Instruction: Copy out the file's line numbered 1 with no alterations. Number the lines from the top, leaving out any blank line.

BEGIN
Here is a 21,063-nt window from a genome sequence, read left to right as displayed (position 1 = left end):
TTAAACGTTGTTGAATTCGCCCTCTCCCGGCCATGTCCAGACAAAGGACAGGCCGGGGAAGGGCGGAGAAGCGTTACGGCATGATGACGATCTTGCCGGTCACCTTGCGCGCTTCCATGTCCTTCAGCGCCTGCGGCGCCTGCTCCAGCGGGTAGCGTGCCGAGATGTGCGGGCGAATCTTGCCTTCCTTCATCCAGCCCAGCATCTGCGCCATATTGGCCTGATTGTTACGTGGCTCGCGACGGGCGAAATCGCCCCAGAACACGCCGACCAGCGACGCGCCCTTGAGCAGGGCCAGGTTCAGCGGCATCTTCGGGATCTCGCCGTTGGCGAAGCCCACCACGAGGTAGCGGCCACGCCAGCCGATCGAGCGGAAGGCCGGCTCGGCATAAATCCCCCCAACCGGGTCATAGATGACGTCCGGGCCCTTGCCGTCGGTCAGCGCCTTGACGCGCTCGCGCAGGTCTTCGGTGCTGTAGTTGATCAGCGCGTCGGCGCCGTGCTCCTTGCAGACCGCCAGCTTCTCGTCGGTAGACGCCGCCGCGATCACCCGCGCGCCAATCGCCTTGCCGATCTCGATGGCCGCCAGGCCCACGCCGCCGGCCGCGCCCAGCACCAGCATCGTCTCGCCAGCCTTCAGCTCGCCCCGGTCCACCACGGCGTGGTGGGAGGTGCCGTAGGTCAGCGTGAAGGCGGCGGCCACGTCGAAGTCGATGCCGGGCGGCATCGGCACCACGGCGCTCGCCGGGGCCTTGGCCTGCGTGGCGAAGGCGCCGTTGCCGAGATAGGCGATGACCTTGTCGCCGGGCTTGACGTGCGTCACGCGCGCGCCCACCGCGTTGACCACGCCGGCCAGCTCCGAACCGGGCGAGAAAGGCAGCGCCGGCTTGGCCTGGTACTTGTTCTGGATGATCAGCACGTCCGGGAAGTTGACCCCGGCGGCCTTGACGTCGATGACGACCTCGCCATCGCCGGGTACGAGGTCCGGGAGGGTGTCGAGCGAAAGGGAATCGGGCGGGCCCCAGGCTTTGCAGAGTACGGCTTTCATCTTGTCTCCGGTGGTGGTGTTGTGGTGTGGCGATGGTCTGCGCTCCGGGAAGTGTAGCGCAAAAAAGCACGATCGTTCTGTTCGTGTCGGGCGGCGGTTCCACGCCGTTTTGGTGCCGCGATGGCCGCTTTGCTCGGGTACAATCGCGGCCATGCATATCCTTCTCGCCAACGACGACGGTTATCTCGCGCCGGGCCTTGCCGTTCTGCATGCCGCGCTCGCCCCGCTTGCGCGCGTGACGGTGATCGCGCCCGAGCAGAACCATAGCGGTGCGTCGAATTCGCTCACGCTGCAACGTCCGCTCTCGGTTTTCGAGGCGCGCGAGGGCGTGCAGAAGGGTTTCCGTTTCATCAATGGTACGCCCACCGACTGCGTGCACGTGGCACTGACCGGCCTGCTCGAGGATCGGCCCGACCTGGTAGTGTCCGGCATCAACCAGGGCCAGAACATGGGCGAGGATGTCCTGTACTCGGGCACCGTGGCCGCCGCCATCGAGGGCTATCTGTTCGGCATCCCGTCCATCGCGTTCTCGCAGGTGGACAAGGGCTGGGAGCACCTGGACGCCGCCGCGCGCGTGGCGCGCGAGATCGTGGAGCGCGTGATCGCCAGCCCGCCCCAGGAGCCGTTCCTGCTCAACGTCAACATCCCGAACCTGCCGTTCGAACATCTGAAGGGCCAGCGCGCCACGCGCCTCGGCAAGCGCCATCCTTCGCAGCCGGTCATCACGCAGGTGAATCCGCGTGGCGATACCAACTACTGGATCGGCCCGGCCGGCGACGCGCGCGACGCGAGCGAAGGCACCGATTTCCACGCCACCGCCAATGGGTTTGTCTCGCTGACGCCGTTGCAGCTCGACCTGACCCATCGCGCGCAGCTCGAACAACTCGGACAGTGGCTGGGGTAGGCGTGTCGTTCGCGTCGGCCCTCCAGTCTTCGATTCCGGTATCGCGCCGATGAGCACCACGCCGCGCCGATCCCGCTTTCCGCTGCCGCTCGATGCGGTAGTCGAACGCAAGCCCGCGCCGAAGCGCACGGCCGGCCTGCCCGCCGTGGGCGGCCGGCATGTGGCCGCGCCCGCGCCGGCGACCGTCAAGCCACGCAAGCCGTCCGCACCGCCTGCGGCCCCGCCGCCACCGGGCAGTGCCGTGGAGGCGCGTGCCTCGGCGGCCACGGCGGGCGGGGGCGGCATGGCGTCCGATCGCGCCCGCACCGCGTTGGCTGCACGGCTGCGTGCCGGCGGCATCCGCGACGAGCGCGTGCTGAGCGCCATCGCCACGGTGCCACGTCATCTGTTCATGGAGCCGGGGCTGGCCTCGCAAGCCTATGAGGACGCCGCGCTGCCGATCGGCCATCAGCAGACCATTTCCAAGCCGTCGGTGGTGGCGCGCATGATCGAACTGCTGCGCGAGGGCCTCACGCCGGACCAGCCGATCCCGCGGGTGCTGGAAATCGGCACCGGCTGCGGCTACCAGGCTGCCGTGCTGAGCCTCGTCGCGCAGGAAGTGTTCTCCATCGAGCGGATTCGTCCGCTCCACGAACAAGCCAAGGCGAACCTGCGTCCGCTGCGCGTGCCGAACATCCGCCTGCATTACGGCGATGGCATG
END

Here is a 21,063-nt window from a genome sequence, read left to right as displayed (position 1 = left end):